Religion and Government
The battle between religion-hating atheists and the American public over the National Day of Prayer continues to rage across America.
Early last month attorneys for the atheist Freedom from Religion Foundation convinced a Wisconsin judge to rule the National Day of Prayer unconstitutional. In response, In God We Trust sprung into action and launched a public relations and e-mail blitz aimed at pressuring President Obama to appeal the district judge’s decision. Facing sinking public approval ratings and still stinging from the public criticism for ordering the White House staff to meet with representatives from the Secular Coalition of America (of which the Freedom from Religion Foundation is a member), the President relented and ordered the Justice Department to appeal the controversial ruling.
"The public outrage of this judge’s ruling clearly scared the White House," explains Bishop Council Nedd, In God We Trust’s Chairman. "The President took a huge hit when his Office of Public Engagement met with these radical atheist. He clearly didn’t have the stomach for another fight with the American public over faith in the public square. The President even made a hasty trip to visit Reverend Billy Graham in order to help distance himself from these God-hating zealots in the minds of the average American voter."
Atheist groups, furious with the President’s decision to bow to public pressure, protested the National Day of Prayer with a rally in Wisconsin and by posting a bizarre four minute video on the internet.
The Freedom from Religion Foundation held a small rally in Madison, Wisconsin, where their organization is based, and which featured anti-religious chanting, signs and a "moment of bedlam" where atheists are typically urged to scream, shout epithets and slogans and recite atheist poetry. According to media reports, fifty atheists attended the rally.
The Secular Coalition of America protested by taping a video of its Executive Director, Sean Faircloth, attacking the Reverend Billy Graham and the Vietnam War and claiming that the National Day of Prayer was somehow inspired by President Lyndon Johnson’s policies towards South East Asia. Faircloth, however, did not, mention President Obama or his trip to see Reverend Graham.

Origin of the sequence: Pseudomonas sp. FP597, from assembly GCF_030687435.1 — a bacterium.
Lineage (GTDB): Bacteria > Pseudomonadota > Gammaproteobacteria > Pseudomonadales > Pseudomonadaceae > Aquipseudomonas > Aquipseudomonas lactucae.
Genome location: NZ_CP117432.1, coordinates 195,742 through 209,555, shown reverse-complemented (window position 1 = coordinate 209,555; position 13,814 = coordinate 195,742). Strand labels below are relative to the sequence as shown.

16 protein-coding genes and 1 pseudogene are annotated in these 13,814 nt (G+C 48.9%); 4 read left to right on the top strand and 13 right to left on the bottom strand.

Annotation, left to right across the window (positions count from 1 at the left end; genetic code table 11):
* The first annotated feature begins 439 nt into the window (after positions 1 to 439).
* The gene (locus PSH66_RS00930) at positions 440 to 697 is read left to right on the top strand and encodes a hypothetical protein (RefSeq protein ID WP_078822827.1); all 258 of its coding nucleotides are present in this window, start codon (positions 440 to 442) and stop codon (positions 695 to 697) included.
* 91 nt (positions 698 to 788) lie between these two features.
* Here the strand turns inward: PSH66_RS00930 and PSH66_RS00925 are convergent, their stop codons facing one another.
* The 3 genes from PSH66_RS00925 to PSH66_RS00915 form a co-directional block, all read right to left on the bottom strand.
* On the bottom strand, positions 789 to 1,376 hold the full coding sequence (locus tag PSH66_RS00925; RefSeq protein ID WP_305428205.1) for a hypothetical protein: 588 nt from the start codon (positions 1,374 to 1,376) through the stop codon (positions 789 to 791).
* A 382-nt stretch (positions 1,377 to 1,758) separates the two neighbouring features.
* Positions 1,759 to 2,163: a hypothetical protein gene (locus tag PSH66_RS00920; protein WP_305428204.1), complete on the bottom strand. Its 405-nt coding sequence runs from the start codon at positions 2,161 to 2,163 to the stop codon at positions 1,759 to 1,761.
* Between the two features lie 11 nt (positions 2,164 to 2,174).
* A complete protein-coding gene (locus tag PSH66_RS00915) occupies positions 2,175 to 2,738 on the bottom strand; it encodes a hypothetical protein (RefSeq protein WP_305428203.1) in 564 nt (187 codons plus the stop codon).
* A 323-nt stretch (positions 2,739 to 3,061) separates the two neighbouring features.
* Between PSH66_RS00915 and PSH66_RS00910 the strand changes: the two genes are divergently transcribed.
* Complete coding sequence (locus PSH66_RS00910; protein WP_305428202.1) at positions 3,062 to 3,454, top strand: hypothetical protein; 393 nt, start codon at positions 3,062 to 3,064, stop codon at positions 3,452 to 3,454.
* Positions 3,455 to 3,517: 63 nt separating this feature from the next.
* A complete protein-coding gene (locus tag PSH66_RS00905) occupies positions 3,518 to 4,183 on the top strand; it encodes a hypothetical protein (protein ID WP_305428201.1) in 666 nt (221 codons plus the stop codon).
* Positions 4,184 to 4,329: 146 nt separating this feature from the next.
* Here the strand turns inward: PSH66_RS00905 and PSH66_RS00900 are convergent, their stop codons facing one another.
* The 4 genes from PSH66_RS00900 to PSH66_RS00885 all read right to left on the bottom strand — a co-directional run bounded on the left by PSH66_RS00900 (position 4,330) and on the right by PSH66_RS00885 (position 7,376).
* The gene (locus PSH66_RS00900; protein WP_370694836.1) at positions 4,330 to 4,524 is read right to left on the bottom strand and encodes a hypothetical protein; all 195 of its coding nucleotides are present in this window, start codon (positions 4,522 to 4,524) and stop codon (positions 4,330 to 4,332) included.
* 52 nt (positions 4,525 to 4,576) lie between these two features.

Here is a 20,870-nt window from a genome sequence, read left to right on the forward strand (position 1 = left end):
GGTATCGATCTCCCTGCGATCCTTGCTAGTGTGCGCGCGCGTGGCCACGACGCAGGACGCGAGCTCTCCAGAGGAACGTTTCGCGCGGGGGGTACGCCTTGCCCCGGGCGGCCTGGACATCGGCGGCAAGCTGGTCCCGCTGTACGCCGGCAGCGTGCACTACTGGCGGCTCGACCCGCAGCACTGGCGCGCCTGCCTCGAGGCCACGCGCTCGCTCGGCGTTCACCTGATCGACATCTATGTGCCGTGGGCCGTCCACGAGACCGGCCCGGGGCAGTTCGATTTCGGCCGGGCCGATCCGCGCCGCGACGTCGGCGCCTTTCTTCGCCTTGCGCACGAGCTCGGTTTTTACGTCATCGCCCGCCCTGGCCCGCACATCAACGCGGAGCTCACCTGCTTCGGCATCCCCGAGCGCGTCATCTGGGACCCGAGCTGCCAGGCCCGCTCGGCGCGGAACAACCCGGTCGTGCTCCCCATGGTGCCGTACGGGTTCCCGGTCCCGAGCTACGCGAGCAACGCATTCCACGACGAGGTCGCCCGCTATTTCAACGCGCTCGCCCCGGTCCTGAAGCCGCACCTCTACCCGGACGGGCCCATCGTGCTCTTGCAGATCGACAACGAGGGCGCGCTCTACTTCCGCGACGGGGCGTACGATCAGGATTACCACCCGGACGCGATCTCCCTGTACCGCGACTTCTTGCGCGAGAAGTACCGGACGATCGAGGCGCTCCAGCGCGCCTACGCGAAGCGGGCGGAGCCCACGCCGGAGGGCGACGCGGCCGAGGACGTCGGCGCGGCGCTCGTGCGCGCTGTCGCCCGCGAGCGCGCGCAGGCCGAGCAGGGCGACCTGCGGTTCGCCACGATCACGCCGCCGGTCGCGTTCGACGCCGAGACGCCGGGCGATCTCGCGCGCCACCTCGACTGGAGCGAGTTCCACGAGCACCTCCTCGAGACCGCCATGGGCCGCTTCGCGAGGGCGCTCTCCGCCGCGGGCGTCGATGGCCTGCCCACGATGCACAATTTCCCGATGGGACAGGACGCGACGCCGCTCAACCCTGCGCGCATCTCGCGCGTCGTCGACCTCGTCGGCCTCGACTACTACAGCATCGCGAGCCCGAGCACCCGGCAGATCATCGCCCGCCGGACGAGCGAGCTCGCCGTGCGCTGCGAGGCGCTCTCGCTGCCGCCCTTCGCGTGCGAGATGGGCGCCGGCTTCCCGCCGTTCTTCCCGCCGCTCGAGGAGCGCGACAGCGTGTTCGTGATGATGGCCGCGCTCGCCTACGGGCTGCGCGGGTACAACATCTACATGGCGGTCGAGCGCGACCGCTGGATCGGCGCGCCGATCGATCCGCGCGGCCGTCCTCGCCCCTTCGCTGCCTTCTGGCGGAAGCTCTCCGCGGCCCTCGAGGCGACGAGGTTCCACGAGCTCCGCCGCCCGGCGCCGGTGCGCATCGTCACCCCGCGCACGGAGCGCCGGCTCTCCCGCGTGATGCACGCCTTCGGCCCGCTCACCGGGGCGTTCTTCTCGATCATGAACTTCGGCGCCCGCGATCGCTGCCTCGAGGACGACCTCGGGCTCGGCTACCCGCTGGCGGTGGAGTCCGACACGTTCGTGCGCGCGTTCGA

"The atheists last winter strolled into the White House and probably received all types of promises from the Administration about undermining faith in the public square," explains Nedd. "These radicals thought that the end of religion in America was at hand when that misguided judge issued her ruling against the National Day of Prayer. Then our supporters and concerned Americans got involved and forced Barack Obama to turn his back on the God-haters. Instead of the 2010 National Day of Prayer being a great victory for the atheist movement, it will forever be remembered by them as a day of betrayal."
Nedd adds, "Fighting these types of battles is exactly why In God We Trust was formed. My job is to rally the American public to fight back against a tiny, but aggressive minority of left-wing atheists. These atheists got a bloody nose in this latest battle but they will be back. We have to get an appellate court to overturn this ridiculous ruling over the National Day of Prayer and continue to push back and defend our first amendment rights."